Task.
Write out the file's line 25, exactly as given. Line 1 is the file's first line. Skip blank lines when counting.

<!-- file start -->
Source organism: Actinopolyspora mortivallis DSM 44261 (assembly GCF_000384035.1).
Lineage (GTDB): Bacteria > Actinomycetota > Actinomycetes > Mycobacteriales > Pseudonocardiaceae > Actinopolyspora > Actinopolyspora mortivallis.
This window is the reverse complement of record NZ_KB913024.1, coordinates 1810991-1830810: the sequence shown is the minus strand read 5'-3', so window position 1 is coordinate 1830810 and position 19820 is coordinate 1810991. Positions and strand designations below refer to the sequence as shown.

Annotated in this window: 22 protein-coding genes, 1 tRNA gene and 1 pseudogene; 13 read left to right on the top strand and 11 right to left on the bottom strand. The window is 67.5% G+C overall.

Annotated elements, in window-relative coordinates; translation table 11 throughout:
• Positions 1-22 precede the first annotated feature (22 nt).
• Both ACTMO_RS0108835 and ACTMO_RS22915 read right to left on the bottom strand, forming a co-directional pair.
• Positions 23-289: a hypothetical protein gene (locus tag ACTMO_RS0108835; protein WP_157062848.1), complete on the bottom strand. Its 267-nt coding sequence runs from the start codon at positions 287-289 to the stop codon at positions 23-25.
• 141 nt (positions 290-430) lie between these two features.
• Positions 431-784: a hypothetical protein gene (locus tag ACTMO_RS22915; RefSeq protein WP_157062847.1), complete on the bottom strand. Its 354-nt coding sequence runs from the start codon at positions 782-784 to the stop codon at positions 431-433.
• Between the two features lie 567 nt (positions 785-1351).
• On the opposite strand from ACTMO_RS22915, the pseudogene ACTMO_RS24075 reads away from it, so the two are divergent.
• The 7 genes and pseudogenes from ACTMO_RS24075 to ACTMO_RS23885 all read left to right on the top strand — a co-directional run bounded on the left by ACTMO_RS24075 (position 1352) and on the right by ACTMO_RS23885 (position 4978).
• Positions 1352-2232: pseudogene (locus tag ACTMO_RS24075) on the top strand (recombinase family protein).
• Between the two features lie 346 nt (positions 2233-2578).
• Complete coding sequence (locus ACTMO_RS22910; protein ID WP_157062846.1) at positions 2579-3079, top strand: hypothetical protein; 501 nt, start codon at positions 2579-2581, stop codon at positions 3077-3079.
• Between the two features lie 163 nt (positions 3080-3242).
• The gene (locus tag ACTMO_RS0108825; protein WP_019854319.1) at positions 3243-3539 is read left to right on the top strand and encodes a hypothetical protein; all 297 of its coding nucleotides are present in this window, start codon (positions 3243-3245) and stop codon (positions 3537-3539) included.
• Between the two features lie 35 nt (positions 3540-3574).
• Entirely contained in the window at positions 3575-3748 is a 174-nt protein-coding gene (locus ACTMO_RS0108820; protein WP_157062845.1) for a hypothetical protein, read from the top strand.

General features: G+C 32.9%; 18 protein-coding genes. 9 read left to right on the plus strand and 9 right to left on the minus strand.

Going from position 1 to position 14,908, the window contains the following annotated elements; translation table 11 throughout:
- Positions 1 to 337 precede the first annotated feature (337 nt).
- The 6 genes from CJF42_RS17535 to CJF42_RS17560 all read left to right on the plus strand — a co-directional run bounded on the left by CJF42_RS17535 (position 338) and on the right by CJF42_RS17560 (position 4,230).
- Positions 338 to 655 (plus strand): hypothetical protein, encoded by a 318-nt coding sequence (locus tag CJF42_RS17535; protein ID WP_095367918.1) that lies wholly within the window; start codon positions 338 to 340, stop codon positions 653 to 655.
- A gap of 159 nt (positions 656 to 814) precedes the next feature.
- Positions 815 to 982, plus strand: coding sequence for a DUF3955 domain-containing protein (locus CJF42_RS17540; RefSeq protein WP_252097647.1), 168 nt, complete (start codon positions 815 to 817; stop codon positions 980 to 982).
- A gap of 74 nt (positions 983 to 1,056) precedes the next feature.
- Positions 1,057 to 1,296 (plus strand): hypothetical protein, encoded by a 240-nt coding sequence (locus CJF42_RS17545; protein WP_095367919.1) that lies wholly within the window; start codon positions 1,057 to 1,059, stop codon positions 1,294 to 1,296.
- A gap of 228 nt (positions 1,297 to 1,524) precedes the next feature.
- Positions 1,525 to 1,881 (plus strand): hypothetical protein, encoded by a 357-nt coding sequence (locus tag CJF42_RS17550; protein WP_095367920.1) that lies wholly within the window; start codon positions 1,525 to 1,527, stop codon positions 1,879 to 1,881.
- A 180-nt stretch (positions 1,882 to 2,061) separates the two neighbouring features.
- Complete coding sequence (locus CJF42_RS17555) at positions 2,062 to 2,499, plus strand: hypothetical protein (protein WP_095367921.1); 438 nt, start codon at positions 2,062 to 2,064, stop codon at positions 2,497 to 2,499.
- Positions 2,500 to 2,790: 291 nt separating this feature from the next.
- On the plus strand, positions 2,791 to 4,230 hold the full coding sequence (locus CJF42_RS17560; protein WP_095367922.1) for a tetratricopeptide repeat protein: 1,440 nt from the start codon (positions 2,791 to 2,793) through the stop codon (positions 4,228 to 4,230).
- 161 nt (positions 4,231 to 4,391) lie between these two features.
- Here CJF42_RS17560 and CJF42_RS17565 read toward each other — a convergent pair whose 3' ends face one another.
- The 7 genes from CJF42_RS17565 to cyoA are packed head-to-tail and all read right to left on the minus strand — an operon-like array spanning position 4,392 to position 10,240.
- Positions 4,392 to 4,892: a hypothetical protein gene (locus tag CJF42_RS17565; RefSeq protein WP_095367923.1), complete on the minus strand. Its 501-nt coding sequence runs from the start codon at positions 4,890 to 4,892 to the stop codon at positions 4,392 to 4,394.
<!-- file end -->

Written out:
- Positions 338 to 655 (plus strand): hypothetical protein, encoded by a 318-nt coding sequence (locus tag CJF42_RS17535; protein ID WP_095367918.1) that lies wholly within the window; start codon positions 338 to 340, stop codon positions 653 to 655.